As the trio waits for the table, each is preoccupied with standard Seinfeld-ian conundrums. Jerry, who has lied to his uncle to get out of dinner plans, recognizes a woman in the restaurant and is plagued by his inability to remember who she is. George, who has screwed up his relationship with Tatiana due to some "coitus interruptus" (in which he had to leave during sex because of intestinal difficulties and feared her bathroom was too close to achieve privacy), is waiting for the pay phone in the restaurant to call her and let her know where to meet them. And Elaine is just starving and impatient to get to a table. By episode's end, Jerry has realized the woman is his uncle's secretary, George has missed the call from Tatiana (due to a wonderfully absurd misunderstanding in which the maitre d', played by James Hong, calls out "Cartwright" instead of "Costanza"), and Elaine still hasn't eaten a thing, in spite of Jerry's offering to pay her $50 if she'll go up to a table and eat one of their egg rolls without saying a thing. No one gets to eat in this episode, and the three don't even end up going to the movie, heading off their separate ways to solve their own problems. As the trio exits the restaurant, in a moment obvious only because it's too perfect, the maitre d' finally calls out, "Seinfeld" and sitcom history is made (apologies for the lack of embedding here. Apparently some Seinfeld Nazis want to keep me from sharing this episode's glory with you).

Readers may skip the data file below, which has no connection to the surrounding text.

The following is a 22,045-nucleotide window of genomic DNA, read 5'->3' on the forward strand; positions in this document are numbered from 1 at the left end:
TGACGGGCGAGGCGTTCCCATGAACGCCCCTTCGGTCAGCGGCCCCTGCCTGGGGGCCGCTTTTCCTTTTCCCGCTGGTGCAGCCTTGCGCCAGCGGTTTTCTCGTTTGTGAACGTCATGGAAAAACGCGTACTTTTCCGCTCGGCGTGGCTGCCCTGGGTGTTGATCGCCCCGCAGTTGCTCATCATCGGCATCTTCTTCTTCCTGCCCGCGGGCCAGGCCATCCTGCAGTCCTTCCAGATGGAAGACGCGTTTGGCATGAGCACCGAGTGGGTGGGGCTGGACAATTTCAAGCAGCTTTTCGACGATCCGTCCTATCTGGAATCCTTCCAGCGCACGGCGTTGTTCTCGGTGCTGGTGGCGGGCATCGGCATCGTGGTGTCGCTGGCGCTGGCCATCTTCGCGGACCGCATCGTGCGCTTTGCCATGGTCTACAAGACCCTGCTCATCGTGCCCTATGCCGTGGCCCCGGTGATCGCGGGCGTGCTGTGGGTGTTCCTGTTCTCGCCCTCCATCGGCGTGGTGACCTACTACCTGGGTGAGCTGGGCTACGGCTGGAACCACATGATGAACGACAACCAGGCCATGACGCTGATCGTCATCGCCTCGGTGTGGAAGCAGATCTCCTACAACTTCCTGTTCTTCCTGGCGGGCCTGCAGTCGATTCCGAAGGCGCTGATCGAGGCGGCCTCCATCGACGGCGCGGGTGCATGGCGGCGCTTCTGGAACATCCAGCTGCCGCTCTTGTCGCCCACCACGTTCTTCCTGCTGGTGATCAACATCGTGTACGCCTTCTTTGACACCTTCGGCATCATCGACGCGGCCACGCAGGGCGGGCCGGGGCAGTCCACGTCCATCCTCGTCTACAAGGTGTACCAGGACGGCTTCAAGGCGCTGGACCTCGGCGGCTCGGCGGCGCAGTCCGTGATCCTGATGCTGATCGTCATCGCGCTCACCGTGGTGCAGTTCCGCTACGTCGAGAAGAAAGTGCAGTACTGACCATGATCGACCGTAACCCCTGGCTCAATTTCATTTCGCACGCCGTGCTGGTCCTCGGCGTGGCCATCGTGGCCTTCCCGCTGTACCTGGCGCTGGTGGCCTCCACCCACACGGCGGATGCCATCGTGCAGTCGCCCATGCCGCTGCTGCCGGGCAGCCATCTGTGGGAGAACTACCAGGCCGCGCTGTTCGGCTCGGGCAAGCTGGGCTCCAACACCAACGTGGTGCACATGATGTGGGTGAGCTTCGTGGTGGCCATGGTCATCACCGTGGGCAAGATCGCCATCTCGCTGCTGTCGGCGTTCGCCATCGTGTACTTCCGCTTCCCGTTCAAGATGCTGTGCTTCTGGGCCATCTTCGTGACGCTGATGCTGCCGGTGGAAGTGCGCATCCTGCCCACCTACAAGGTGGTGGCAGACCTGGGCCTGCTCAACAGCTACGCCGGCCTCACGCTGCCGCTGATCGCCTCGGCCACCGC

This was the first and only episode in which Michael Richards' Kramer doesn't appear, a fact that made the actor very upset. Larry David has said that Kramer was not present because at this early point in the character's development, he never left the apartment building and thus couldn't go out with the rest of the gang. Yet after Richards expressed his disappointment, David made a pledge that from this point forward, every cast member would appear in every episode, a promise that is almost always adhered to throughout the rest of the show.
"The Chinese Restaurant" transcends its simple premise, becoming an existential treatise on the pain of waiting while remaining imminently relatable to anyone watching. Nothing in the episode is overplayed, and yet everything feels completely, almost cosmically unfair. The maitre d' only says the ominous line that they will be seated in, "5, 10 minutes" twice and George is only kept from getting to the phone by two people, yet by the end of the episode's 22 minutes, George's anguish and Elaine's hunger are almost palpable. By narrowing the focus of the episode to a tedious fact we have all encountered at some point, Seinfeld found the perfect expression of its protagonist's observational comedy and a style that would turn it into one of the greatest sitcoms of all time. The spotlight on the main characters allows us a better understanding of each of them at this early juncture in the show as we see George's neuroses, Elaine's mania, and Jerry's awkwardness all blown up exponentially by the cramped space and the elongated time. By turning a bottle episode into a treatise on the purpose of the show, Seinfeld turned a conceit that can often appear limiting into the show's first creative masterpiece, an episode about nothing that turned out to mean absolutely everything.
Read more Bottle Up and Explode here
Coming up on Bottle Up and Explode:
9/25: "Balance of Terror," Star Trek
10/9: "Ice," The X-Files
10/23: "Older and Far Away," Buffy the Vampire Slayer
11/6: "17 People," The West Wing